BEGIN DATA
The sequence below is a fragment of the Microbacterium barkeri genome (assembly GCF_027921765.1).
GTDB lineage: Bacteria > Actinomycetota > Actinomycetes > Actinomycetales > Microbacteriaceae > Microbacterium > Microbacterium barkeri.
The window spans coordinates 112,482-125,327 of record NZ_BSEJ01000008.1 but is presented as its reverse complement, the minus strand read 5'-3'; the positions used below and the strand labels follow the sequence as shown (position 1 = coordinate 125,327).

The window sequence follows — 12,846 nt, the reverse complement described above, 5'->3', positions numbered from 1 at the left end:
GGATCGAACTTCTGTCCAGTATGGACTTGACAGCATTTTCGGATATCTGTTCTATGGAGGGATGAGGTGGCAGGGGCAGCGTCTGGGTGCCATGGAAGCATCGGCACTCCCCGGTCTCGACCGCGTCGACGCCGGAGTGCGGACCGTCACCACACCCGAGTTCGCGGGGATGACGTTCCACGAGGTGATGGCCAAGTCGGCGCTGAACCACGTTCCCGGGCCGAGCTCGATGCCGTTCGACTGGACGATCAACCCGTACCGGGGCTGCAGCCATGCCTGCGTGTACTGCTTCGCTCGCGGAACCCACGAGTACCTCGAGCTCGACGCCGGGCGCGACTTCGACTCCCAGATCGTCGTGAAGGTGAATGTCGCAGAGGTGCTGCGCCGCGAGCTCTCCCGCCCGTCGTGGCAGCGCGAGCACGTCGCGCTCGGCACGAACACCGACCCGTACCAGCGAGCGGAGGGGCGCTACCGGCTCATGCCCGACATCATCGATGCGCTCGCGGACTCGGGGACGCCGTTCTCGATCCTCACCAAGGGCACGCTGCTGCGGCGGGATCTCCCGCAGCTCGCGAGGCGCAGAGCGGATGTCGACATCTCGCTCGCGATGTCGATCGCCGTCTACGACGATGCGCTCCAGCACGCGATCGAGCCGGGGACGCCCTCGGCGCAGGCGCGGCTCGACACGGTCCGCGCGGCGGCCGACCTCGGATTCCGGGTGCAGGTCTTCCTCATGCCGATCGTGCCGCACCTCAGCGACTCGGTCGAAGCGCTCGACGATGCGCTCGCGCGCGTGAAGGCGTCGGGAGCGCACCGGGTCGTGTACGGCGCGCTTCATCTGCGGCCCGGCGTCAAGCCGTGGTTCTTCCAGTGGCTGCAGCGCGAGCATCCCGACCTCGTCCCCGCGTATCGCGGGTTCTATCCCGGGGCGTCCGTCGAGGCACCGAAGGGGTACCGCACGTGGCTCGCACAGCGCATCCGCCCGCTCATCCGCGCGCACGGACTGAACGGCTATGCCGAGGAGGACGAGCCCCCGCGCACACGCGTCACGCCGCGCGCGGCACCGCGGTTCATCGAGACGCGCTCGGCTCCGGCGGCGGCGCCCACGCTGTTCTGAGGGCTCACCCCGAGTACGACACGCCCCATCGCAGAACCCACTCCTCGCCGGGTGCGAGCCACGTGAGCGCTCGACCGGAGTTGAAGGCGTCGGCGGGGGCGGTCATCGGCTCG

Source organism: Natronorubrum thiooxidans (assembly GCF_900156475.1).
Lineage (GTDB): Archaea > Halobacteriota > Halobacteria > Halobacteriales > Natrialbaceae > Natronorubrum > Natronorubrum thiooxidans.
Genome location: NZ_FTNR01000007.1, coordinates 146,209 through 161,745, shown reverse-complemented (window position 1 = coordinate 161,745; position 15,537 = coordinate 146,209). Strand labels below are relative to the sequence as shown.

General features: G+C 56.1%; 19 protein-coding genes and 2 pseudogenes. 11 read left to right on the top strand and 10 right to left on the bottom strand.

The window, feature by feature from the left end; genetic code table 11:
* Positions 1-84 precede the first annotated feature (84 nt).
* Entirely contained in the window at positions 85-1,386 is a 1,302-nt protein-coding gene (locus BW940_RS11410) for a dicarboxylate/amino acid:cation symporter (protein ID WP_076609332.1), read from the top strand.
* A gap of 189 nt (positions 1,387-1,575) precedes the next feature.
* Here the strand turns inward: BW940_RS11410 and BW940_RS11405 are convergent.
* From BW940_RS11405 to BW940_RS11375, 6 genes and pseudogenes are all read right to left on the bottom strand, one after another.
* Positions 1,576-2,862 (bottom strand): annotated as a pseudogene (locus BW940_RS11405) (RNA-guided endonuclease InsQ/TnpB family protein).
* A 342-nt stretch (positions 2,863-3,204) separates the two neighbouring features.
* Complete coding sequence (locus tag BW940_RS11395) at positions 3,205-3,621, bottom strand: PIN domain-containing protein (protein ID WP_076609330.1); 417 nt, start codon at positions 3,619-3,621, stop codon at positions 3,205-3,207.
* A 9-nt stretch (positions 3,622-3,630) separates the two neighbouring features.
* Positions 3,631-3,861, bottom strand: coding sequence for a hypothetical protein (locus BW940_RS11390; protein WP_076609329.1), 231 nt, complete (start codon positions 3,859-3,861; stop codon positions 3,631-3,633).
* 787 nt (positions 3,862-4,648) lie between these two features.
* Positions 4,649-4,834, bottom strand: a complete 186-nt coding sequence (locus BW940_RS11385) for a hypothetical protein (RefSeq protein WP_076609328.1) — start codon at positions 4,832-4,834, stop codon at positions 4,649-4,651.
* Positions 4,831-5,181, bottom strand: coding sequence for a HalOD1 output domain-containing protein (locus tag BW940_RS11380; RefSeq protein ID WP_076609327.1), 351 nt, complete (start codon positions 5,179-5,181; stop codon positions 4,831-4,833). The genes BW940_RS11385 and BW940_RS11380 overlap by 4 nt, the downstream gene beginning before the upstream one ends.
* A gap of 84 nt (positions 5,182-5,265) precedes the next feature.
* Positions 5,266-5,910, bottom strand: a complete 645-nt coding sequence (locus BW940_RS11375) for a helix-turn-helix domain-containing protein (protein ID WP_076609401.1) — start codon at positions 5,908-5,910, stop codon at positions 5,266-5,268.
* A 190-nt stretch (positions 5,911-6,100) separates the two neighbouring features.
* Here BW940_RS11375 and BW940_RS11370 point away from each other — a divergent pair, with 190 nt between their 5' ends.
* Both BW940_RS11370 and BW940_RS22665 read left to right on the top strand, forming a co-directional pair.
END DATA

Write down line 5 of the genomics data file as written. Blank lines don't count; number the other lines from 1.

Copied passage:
GGATCGAACTTCTGTCCAGTATGGACTTGACAGCATTTTCGGATATCTGTTCTATGGAGGGATGAGGTGGCAGGGGCAGCGTCTGGGTGCCATGGAAGCATCGGCACTCCCCGGTCTCGACCGCGTCGACGCCGGAGTGCGGACCGTCACCACACCCGAGTTCGCGGGGATGACGTTCCACGAGGTGATGGCCAAGTCGGCGCTGAACCACGTTCCCGGGCCGAGCTCGATGCCGTTCGACTGGACGATCAACCCGTACCGGGGCTGCAGCCATGCCTGCGTGTACTGCTTCGCTCGCGGAACCCACGAGTACCTCGAGCTCGACGCCGGGCGCGACTTCGACTCCCAGATCGTCGTGAAGGTGAATGTCGCAGAGGTGCTGCGCCGCGAGCTCTCCCGCCCGTCGTGGCAGCGCGAGCACGTCGCGCTCGGCACGAACACCGACCCGTACCAGCGAGCGGAGGGGCGCTACCGGCTCATGCCCGACATCATCGATGCGCTCGCGGACTCGGGGACGCCGTTCTCGATCCTCACCAAGGGCACGCTGCTGCGGCGGGATCTCCCGCAGCTCGCGAGGCGCAGAGCGGATGTCGACATCTCGCTCGCGATGTCGATCGCCGTCTACGACGATGCGCTCCAGCACGCGATCGAGCCGGGGACGCCCTCGGCGCAGGCGCGGCTCGACACGGTCCGCGCGGCGGCCGACCTCGGATTCCGGGTGCAGGTCTTCCTCATGCCGATCGTGCCGCACCTCAGCGACTCGGTCGAAGCGCTCGACGATGCGCTCGCGCGCGTGAAGGCGTCGGGAGCGCACCGGGTCGTGTACGGCGCGCTTCATCTGCGGCCCGGCGTCAAGCCGTGGTTCTTCCAGTGGCTGCAGCGCGAGCATCCCGACCTCGTCCCCGCGTATCGCGGGTTCTATCCCGGGGCGTCCGTCGAGGCACCGAAGGGGTACCGCACGTGGCTCGCACAGCGCATCCGCCCGCTCATCCGCGCGCACGGACTGAACGGCTATGCCGAGGAGGACGAGCCCCCGCGCACACGCGTCACGCCGCGCGCGGCACCGCGGTTCATCGAGACGCGCTCGGCTCCGGCGGCGGCGCCCACGCTGTTCTGAGGGCTCACCCCGAGTACGACACGCCCCATCGCAGAACCCACTCCTCGCCGGGTGCGAGCCACGTGAGCGCTCGACCGGAGTTGAAGGCGTCGGCGGGGGCGGTCATCGGCTCG